I felt like crying as I prepared your room but I didn’t, I couldn’t. Instead I slipped into ritual. I prepared your bed with care as I do for every one of my patients: folded the blankets into to a triangle on the bed, wrote a little welcome note and a smiley face on your white board, as I do for every person that is admitted to the floor. And then I left, probably to check a blood pressure, take a temperature, or to make sure that no one was reacting to a platelet infusion (you knew what that was like, eh?). Then we waited for you to arrive.
It’s about 1400 when you walk in with your dad. You’re smiling?! How are you smiling? It’s as if you are happy to see us?
Of course we were happy to see you but I would have rather we met in another place, under different circumstances.
The nurse escorted you to your room and I followed, Dynamap in hand. I stopped at the door and joked with you ‘no, sorry, wrong room’ you and your dad looked at me and I continued ‘no, you guys are in the wrong room- you’re supposed to be at home!!’ You and your dad laughed. How the hell do they do this, I thought to myself?
After a few weeks of your stay, I asked you ‘how do you stay so happy? I couldn’t be like you’. You replied quickly with a chirpy ‘what’s the point in being sad? It’s not the hand you’re dealt, it’s how you play it.’ Had you rehearsed that? Maybe a thousand people had asked you that same question? I don’t know. To this day I don’t know.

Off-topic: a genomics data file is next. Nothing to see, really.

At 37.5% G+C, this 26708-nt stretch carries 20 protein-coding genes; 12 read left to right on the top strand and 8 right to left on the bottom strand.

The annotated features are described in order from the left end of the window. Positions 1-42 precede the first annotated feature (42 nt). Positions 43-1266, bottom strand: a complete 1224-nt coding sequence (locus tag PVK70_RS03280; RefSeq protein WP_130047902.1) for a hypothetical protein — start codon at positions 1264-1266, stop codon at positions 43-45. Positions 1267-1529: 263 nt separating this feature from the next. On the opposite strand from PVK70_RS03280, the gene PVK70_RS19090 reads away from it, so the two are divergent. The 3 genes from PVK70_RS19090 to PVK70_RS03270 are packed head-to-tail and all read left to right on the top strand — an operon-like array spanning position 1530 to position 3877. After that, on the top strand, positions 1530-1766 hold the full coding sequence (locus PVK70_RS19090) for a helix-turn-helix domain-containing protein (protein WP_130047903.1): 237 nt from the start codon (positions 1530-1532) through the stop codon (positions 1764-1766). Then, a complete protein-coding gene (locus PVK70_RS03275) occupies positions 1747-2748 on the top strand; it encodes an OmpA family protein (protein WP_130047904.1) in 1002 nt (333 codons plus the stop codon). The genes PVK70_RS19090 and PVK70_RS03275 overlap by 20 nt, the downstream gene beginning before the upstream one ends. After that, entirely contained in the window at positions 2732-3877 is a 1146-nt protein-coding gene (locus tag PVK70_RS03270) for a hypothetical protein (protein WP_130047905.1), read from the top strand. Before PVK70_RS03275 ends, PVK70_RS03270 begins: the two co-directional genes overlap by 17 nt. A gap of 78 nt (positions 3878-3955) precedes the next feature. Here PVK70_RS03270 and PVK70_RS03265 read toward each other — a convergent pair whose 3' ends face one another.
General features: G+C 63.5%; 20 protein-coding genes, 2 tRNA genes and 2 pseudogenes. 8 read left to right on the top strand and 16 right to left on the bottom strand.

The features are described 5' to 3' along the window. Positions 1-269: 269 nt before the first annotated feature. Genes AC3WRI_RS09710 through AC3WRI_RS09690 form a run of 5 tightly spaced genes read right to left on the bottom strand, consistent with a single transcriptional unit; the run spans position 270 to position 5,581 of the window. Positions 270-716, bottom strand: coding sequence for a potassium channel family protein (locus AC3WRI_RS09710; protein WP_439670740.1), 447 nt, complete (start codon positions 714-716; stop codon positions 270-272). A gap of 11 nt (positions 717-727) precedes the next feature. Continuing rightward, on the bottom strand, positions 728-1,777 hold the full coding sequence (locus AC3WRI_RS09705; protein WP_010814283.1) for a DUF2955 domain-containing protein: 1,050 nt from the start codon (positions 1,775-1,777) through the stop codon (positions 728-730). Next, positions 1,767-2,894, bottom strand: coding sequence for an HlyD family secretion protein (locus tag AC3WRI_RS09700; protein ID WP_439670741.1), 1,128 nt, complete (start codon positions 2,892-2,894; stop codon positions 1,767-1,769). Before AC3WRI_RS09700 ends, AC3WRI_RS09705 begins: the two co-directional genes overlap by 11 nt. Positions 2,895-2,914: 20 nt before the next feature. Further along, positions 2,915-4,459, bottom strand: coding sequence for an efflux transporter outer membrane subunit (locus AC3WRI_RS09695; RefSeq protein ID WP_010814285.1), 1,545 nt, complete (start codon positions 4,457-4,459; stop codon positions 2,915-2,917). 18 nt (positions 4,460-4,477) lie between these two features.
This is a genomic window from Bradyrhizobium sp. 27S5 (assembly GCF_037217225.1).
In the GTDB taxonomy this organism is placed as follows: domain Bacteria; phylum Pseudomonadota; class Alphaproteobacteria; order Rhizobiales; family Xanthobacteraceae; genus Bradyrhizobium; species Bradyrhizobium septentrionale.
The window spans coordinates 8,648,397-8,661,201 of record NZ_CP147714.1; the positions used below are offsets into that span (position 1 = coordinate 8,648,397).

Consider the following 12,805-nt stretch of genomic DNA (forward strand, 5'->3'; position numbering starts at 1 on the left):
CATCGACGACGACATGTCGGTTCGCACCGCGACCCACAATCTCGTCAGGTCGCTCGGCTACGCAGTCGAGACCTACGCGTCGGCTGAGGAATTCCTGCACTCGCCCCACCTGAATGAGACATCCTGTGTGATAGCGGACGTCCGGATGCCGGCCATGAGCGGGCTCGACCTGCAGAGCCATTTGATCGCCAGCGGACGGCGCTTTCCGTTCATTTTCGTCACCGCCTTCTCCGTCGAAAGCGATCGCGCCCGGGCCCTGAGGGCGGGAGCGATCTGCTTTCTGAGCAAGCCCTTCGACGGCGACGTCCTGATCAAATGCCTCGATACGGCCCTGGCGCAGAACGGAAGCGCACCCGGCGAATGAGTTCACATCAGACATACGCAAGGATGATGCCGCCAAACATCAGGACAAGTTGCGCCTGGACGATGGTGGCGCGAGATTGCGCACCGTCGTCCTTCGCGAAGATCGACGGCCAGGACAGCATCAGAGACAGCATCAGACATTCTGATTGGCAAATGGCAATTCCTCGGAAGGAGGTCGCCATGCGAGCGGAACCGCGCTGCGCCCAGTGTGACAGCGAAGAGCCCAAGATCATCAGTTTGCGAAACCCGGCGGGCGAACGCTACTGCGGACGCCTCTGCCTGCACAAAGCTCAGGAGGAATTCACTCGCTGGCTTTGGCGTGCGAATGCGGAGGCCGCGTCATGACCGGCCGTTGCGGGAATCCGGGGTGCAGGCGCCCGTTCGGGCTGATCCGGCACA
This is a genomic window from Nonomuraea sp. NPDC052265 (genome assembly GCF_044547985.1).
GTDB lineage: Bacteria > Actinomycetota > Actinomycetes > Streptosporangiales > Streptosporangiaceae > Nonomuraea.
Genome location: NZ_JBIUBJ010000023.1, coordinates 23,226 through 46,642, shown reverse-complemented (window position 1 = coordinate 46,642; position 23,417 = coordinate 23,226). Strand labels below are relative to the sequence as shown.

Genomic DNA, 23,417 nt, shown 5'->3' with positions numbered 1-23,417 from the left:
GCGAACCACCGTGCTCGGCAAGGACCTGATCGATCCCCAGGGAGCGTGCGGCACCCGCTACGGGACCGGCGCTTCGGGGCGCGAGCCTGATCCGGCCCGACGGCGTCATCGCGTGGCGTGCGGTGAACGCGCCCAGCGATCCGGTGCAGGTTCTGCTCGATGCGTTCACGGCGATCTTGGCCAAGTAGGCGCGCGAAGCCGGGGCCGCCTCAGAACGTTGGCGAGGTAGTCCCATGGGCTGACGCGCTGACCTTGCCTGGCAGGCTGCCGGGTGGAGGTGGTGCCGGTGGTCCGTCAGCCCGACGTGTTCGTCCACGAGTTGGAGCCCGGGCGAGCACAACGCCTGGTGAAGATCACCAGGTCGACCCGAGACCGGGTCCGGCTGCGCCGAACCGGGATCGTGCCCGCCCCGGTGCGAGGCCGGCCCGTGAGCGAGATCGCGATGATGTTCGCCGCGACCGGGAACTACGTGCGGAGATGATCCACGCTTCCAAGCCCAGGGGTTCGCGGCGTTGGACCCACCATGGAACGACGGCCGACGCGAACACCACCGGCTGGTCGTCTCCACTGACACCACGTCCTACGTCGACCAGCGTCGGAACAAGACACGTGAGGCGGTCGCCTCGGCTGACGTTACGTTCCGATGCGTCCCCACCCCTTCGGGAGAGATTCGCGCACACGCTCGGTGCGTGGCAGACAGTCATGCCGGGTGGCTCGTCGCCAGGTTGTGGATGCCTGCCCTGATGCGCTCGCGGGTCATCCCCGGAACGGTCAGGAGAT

What is the point in being sad? Really? What is the point? But I watched you walk around the floor, seeing the younger kids, bald, attached by the chest to an IV pole on which a parent would roll them around the floor. You were sad for them. I know you were.
This admission was not a long one for you. A couple of months this time. Short, relatively speaking, wouldn’t you say?
During your stay you shared with me photos of you and your fiancée out hunting after you had ‘beaten the beast’. I remember seeing one picture of you holding up a buck’s head after you had, as you said, ‘got it with a real good shot’. There was something about this picture that struck me. You looked so happy, like the buck was your cancer and with one shot you had slayed ‘the beast’. You had the same smile that you had when you walked off the hospital floor.
I remember the end. It was inevitable. Your family surrounded you, your fiancée at your bedside. People were coming in and out to say their final goodbyes. You didn’t see any of this but when the end came your family was crying, your doctors were crying, your nurses were crying. I didn’t cry. I couldn’t cry and I don’t know why.
You didn’t see me but I saw you, as I tied a tag around your toe, linked your hands and saw you disappear with each link of the zipper. You don’t know this but I snuck in a single flower I had taken from the 8th floor. I taped it to your chest. You didn’t deserve to become another body in the morgue. Why did it have to be you? You were a flower. Hopefully you are resting in peace. Your presence will live on in each flower for me.
And now for my promise to you: I promise to be the best nurse I can be, to give to each patient the smile you gave to me. I believe in the power of a smile. I believe it helped heal you once, and despite the beast returning, you had the grace to smile in its face and meet it head on. This made you stronger than your disease ever was.
Finally, I promise one day to cry and when I do, I will cry for you.
Rest In Peace, Miss K.